By Susan M. Graham, Certified Elder Law Attorney, Senior Edge Legal, Boise, Idaho
Paying for long-term care in a nursing home or assisted living facility is expensive. It can range from $3,000 to $10,000 monthly. What if the senior cannot pay the bills?
In 2011 a Pennsylvania nursing home received a $90,000 judgment against an adult child of a parent who had an unpaid nursing home bill.  The suit was based on a law that states
(a) Liability. --
(1) Except as set forth in paragraph (2), all of the following individuals have the responsibility to care for and maintain or financially assist an indigent person, regardless of whether the indigent person is a public charge:
(i) The spouse of the indigent person.
(ii) A child of the indigent person.
(iii) A parent of the indigent person.
(2) Paragraph (1) does not apply in any of the following cases:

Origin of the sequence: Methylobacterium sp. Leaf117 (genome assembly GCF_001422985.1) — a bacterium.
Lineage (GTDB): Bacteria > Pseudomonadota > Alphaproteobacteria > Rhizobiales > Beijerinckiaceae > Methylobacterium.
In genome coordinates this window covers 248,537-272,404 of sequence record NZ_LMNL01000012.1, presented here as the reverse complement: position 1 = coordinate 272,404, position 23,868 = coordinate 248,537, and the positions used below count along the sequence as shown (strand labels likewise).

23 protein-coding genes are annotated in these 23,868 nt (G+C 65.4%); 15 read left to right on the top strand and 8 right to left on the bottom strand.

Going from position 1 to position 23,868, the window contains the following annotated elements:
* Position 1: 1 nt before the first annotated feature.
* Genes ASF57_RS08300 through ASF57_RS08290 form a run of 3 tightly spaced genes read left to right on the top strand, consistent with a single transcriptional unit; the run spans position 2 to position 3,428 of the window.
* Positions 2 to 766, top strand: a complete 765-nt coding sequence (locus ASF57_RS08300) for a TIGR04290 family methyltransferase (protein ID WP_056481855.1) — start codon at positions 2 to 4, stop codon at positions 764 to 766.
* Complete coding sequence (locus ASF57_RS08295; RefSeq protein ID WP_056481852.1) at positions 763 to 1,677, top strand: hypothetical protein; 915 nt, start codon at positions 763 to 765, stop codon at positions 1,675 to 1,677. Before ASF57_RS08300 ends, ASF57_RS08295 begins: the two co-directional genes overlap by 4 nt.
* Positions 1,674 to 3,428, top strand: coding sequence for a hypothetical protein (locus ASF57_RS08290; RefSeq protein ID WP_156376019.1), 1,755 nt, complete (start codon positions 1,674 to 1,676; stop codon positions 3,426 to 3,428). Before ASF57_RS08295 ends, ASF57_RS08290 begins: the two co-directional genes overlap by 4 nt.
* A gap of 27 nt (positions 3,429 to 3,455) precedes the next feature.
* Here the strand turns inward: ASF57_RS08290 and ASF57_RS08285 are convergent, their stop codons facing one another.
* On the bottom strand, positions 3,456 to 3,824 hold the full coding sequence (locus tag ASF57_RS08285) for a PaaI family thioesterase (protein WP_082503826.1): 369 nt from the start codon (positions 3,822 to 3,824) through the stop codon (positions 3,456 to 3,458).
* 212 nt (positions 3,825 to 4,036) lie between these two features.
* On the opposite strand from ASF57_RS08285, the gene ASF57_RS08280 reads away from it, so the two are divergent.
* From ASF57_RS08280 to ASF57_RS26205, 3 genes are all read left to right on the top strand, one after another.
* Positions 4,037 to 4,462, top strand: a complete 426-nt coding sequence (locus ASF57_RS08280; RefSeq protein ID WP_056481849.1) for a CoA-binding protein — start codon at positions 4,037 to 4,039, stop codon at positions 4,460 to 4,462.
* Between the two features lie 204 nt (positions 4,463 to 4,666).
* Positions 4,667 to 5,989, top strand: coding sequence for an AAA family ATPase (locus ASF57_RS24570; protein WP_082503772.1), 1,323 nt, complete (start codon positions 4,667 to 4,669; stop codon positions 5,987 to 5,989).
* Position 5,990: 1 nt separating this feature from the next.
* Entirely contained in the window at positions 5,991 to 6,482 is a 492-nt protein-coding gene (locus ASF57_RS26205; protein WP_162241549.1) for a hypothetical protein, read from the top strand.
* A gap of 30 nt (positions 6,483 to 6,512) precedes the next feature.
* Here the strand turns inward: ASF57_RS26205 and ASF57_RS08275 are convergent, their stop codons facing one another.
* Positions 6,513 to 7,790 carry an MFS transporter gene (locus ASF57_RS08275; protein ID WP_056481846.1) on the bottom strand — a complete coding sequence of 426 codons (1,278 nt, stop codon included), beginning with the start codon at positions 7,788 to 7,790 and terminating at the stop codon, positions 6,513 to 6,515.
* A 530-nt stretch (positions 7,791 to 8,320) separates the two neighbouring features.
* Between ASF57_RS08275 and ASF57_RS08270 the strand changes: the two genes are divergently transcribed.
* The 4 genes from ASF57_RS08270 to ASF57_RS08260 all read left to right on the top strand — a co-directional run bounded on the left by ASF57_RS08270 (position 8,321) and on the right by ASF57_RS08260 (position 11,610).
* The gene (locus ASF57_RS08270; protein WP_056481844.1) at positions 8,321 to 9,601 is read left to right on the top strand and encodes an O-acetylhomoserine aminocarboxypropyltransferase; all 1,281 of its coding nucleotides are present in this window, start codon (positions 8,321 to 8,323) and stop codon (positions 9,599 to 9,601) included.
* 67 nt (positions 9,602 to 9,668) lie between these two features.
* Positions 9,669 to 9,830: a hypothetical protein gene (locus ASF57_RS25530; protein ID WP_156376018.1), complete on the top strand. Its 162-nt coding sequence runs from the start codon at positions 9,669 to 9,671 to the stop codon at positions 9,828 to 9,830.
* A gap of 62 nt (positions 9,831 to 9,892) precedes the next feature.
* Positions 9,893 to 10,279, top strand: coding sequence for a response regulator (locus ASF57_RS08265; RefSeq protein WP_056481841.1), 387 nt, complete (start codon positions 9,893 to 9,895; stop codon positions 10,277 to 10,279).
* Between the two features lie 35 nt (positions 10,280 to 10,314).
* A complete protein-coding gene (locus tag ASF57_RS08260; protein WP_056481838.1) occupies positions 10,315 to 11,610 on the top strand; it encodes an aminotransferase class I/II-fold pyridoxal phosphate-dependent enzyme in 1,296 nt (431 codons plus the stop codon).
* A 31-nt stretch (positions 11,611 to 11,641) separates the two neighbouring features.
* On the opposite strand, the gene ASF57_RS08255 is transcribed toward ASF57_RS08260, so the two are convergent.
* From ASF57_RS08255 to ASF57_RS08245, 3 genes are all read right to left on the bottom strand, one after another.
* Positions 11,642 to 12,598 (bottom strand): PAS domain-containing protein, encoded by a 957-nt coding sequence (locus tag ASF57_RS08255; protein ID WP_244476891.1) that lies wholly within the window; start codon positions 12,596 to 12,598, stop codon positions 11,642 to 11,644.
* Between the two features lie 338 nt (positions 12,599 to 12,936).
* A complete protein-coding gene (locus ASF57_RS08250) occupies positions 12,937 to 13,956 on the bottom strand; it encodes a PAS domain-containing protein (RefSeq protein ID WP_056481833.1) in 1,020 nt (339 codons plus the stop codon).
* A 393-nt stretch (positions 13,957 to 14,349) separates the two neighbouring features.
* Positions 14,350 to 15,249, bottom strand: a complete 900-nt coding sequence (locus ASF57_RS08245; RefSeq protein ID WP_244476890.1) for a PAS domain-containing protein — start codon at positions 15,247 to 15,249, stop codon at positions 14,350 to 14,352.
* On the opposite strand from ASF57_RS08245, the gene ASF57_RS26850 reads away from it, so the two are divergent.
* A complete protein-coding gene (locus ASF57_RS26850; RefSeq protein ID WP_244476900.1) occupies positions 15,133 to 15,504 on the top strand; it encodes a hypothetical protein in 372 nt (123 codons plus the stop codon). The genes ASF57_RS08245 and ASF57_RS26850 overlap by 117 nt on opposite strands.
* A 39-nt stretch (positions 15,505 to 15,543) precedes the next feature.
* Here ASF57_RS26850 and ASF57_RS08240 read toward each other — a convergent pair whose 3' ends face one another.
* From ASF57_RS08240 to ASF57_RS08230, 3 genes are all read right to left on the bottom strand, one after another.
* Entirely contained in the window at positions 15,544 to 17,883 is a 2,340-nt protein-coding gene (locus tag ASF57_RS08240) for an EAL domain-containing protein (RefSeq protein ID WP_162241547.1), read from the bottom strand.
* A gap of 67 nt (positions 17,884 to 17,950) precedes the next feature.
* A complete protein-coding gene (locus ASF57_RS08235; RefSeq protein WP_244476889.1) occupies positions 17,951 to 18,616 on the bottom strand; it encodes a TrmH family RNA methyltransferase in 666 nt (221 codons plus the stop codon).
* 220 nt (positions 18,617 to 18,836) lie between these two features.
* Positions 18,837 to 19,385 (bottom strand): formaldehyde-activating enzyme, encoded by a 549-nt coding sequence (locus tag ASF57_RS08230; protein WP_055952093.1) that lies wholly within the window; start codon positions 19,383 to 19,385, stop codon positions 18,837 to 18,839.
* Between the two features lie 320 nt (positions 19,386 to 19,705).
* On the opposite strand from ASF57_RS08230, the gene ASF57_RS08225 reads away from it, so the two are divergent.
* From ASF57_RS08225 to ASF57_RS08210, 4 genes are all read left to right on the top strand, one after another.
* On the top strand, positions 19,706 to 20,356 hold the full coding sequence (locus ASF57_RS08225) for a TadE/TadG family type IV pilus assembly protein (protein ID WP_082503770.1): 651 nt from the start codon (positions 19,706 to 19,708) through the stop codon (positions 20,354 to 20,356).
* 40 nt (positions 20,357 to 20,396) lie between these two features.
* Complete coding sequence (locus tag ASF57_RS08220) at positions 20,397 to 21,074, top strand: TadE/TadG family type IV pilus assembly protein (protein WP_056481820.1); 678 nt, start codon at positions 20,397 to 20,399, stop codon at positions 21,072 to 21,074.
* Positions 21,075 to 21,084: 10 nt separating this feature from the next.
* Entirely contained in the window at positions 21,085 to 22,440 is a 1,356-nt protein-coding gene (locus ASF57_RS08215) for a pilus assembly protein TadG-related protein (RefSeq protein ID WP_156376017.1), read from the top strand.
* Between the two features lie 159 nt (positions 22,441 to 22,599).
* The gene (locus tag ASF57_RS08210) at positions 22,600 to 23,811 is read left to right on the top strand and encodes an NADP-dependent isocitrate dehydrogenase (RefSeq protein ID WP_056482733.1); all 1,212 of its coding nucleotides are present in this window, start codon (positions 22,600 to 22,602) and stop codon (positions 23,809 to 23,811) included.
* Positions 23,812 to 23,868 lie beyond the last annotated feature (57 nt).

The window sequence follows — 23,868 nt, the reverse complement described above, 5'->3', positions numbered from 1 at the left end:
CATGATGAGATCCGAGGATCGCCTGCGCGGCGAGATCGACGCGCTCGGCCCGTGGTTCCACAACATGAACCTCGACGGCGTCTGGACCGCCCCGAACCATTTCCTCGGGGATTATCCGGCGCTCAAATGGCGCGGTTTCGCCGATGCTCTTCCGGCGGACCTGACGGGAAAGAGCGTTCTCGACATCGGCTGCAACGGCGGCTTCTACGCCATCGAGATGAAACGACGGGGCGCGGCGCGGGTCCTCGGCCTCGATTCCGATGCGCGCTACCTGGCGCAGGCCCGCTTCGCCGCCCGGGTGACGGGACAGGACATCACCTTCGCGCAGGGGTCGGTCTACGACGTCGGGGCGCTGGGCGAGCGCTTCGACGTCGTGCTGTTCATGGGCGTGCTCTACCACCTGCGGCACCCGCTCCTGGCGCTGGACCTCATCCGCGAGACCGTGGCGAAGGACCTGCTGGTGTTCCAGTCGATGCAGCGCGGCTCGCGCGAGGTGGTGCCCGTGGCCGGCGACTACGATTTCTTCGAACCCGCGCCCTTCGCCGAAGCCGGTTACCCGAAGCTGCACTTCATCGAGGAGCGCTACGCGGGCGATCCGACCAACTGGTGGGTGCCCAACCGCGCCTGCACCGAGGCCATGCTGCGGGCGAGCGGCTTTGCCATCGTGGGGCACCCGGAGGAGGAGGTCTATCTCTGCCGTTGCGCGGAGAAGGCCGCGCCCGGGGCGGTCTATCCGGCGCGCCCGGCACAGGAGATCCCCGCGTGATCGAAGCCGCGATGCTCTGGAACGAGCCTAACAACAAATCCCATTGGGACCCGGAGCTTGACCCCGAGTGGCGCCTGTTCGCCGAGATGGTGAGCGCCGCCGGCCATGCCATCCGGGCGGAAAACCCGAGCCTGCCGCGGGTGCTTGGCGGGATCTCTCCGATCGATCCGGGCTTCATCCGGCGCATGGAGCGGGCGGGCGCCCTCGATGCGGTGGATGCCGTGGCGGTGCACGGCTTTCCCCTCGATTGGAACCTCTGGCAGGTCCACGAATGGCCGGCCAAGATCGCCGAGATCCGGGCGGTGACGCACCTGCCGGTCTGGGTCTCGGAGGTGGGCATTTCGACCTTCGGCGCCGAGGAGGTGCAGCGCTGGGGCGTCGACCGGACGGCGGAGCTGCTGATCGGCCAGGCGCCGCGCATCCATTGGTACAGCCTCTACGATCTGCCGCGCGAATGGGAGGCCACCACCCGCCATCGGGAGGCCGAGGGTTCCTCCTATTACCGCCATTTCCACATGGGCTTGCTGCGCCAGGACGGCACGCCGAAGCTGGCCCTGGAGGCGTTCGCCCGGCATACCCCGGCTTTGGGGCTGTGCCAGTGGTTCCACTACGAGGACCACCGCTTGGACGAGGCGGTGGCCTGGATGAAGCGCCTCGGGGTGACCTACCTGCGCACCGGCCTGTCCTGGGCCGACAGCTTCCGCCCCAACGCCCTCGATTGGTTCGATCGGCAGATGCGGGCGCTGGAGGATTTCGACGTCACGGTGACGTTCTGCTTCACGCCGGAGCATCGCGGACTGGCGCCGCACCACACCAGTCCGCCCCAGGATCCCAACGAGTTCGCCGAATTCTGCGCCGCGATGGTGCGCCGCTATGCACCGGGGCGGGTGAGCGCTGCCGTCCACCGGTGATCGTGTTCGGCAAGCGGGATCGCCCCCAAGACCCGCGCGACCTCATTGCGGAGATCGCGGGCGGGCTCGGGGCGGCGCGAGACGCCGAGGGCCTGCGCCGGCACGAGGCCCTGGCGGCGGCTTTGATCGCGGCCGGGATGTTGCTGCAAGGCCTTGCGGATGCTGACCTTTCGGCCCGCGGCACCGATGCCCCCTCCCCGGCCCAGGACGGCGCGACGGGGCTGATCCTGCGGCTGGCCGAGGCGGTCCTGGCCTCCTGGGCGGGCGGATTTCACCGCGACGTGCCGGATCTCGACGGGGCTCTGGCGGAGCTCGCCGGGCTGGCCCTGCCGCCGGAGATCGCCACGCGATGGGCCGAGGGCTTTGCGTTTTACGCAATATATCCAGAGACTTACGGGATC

(i) If an individual does not have sufficient financial ability to support the indigent person.
(ii) A child shall not be liable for the support of a parent who abandoned the child and persisted in the abandonment for a period of ten years during the child's minority.
North Dakota has an old law adopted in 1877, which creates a duty to support a parent.
“It is the duty of the father, the mother, and every child of any person who is unable to support oneself, to maintain that person to the extent of the ability of each. This liability may be enforced by any person furnishing necessaries to that person. The promise of an adult child to pay for necessaries furnished to the child’s parent is binding.” North Dakota Statutes § 14-09-10
An article in the North Dakota Dickinson Press highlighted the potential that nursing homes are considering using this old law to recoup unpaid bills.
 Health Care & Retirement Corp. of America v. Pittas, 2012 PA Super 96, 536 EAD 2011 (May 7, 2011)
 “Nursing homes eye old law as tool to recoup unpaid bills” by Dave Olson, The Dickinson Press, June 23, 2012.